"Doctored it? Ma'am, if he doctored it, he did her a favor, because if you look at the whole tape, you'll find out just how racist Shirley Sherrod is."

The Tea Party movement has produced a bumper crop of black conservative stars. Fox News pundit Angela McGlowan, one of the more successful proponents of the "Democratic plantation" argument, rode her Tea Party stardom to a congressional bid that was endorsed by Sarah Palin (although that wasn't enough to win her the primary). Retired Lt. Col. Allen West, who ran an unsuccessful congressional campaign in 2008, has become a Tea Party superstar this time around, translating his fame into one of the best-funded challenges of the cycle. The National Press Club event was emceed by Lloyd Marcus, a Florida singer (press materials informed reporters that he wrote a near-miss candidate for official state song) who has become one of the Tea Party Express' stars, with all of the cable TV time that's worth.

But the NAACP's attack rattled them. The Tea Party Express' spokesman Mark Williams, a former radio host who bragged about his ability to torque off the media, decided the best way to respond to the resolution was with a satirical essay, written from the NAACP's perspective, making the case for slavery. He was gone within days, as other Tea Party groups—with leaders who had criticized Williams' incendiary comments about Obama for months—put distance between themselves and Williams. On Wednesday, it was left to William Owens, another TPE organizer, to explain that the group acted slowly because Williams was a "friend."

"If my white brother was to use the word—now, bear with me—nigger, in a friendly and playful way towards my black brothers, he would be seen as a racist," said Owens. "But if my black brother used the same jovial banter, no one would see him that way. … The word racist has lost its meaning."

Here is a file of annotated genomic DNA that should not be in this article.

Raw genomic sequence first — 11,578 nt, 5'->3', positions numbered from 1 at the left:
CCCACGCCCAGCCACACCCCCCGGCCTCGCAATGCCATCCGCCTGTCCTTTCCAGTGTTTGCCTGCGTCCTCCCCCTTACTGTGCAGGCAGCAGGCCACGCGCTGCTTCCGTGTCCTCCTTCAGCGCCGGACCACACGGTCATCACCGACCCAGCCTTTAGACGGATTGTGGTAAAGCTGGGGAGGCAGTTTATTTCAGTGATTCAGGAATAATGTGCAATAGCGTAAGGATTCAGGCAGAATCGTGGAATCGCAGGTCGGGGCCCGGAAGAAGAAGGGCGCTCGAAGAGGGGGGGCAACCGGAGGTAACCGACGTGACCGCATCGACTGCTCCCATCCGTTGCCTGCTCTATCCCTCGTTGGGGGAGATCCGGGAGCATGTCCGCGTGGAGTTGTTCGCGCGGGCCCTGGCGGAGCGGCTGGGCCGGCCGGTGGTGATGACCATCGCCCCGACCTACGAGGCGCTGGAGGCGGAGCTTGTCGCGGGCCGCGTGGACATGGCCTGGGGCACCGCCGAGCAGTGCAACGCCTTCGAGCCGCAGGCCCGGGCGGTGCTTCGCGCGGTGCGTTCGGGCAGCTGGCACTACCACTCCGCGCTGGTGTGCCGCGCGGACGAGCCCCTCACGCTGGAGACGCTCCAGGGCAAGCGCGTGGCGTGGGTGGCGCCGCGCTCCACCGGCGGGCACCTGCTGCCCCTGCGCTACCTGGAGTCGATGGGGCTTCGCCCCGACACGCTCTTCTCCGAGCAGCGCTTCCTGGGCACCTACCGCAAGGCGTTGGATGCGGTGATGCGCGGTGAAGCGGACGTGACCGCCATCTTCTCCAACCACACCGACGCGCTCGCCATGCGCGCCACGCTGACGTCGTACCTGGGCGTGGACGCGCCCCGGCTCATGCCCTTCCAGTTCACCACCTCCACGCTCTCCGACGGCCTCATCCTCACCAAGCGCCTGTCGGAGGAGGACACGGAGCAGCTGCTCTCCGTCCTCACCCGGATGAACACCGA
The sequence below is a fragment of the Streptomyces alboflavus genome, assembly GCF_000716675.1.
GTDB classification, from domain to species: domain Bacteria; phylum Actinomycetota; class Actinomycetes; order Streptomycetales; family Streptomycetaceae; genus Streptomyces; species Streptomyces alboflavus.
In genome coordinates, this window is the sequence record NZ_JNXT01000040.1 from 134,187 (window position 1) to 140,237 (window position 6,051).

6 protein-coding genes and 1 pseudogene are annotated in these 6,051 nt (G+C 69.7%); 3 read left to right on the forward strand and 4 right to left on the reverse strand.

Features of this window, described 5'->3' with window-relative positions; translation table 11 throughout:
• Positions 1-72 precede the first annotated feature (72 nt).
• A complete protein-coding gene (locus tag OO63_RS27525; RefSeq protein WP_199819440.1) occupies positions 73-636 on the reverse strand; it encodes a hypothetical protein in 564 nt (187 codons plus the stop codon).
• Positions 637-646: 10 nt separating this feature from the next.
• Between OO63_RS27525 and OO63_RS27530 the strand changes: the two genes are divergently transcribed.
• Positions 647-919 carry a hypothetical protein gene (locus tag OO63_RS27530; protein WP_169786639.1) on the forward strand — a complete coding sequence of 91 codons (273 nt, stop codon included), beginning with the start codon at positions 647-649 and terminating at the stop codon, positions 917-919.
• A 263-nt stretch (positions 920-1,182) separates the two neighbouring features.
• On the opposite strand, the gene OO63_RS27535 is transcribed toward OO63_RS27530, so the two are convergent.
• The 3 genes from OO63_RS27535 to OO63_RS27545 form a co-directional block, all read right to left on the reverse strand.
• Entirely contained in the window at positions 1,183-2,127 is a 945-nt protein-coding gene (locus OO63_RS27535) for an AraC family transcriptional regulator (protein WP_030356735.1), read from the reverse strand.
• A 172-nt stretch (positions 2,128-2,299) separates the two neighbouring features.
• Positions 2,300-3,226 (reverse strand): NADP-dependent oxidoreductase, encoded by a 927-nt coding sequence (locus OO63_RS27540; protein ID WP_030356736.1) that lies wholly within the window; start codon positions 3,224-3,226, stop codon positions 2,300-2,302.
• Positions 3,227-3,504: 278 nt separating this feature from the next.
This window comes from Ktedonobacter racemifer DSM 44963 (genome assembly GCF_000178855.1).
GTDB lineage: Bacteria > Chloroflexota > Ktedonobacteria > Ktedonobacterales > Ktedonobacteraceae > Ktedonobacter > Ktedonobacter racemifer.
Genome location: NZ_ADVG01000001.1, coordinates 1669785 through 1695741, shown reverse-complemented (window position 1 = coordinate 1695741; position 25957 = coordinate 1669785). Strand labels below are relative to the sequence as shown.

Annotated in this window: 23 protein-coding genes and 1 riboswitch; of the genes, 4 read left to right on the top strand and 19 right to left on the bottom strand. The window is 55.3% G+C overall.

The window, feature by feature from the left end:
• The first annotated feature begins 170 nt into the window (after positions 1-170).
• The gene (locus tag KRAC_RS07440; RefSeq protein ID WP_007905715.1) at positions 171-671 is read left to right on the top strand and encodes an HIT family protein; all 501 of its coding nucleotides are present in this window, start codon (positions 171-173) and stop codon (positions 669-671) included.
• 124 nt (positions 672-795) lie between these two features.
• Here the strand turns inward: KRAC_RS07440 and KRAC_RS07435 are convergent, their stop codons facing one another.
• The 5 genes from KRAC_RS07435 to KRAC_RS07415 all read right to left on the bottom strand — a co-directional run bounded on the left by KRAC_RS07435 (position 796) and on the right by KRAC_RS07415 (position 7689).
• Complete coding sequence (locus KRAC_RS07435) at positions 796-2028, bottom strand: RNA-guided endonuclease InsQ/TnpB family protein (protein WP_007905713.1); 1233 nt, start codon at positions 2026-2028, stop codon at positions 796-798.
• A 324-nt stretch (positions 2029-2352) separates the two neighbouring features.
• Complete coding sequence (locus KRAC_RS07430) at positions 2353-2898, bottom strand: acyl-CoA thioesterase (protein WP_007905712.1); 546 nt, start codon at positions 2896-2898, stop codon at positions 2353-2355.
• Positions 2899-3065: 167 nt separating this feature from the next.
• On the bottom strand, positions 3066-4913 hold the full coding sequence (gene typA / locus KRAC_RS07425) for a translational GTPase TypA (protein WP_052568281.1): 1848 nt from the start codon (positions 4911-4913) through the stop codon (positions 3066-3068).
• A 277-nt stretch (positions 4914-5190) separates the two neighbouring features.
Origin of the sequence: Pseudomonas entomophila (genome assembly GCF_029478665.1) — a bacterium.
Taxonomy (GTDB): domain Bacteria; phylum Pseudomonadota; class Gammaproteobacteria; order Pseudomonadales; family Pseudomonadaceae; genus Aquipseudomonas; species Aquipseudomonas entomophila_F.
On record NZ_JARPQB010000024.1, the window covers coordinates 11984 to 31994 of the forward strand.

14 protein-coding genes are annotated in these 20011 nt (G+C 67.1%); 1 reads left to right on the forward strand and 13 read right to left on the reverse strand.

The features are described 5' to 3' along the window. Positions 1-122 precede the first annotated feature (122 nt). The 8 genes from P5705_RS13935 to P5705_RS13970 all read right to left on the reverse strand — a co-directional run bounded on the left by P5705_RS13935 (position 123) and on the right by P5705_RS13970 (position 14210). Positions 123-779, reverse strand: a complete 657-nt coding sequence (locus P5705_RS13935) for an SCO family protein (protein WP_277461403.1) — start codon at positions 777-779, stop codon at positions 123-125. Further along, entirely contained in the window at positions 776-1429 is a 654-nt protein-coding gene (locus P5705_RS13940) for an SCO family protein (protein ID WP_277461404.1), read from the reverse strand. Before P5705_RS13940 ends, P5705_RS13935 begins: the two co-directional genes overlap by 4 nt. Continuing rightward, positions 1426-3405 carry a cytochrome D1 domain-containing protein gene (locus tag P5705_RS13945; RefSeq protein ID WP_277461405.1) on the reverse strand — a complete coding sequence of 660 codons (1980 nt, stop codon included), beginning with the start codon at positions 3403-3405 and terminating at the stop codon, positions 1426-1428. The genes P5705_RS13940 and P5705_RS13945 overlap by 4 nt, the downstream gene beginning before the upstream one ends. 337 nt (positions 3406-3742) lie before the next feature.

This, though, is the limitation of the professional black conservative. The issue he or she talks about the most is not so much race as it is political correctness. And when he or she is asked to talk, it's in response to something the NAACP or a civil rights spokesman has said or done. The charge that prompted this press conference had to be answered, but the activists made their task harder than it had to be by challenging the premise that there was any racism in the Tea Party. Shannon Travis, a CNN reporter who had embedded with the Tea Party Express, asked the activists to respond to the signs and slogans that liberals saw as emblems of Tea Party racism. Bob Parks, a producer at the conservative Media Research Center, replied, "You have people who actually bring signs in, stick them up, and have people take pictures of them to show they were there. Or you have people who, in the convenience of their home, Photoshop them. And you're still falling for it!"

The activists explained the racial imagery in some Tea Party signs by arguing that it wasn't racial. Robert Broadus, a congressional candidate for a safe Democratic seat in Maryland, argued that an image of Barack Obama as a witch doctor was simply a statement about health care reform. I asked Owens whether questioning Obama's citizenship—as Williams used to—was racist.

"It's not racist at all!" said Owens. "It's just an issue of proper documentation, to show you're a citizen." Broadus agreed but suggested that the Obama doubters were "clutching at straws."

That they even had to discuss this, though, rankled the activists. That journalists were asking about this proved that the media were still taking cues from the NAACP and that the job of battling the civil rights hustlers was as all-consuming as ever. On the way out, Niger Innis of CORE admitted that he preferred discussing issues—the 14th Amendment, for example—but that explaining why liberals were the real racists was too important to avoid. He repeated what he said when a listener chastised him for going on TV to talk about "hyphenated-Americans," instead of being colorblind.

"I empathize with you dropping the hyphen," said Innis, "and I'm for that, but we have to let white America see black people condemning the NAACP."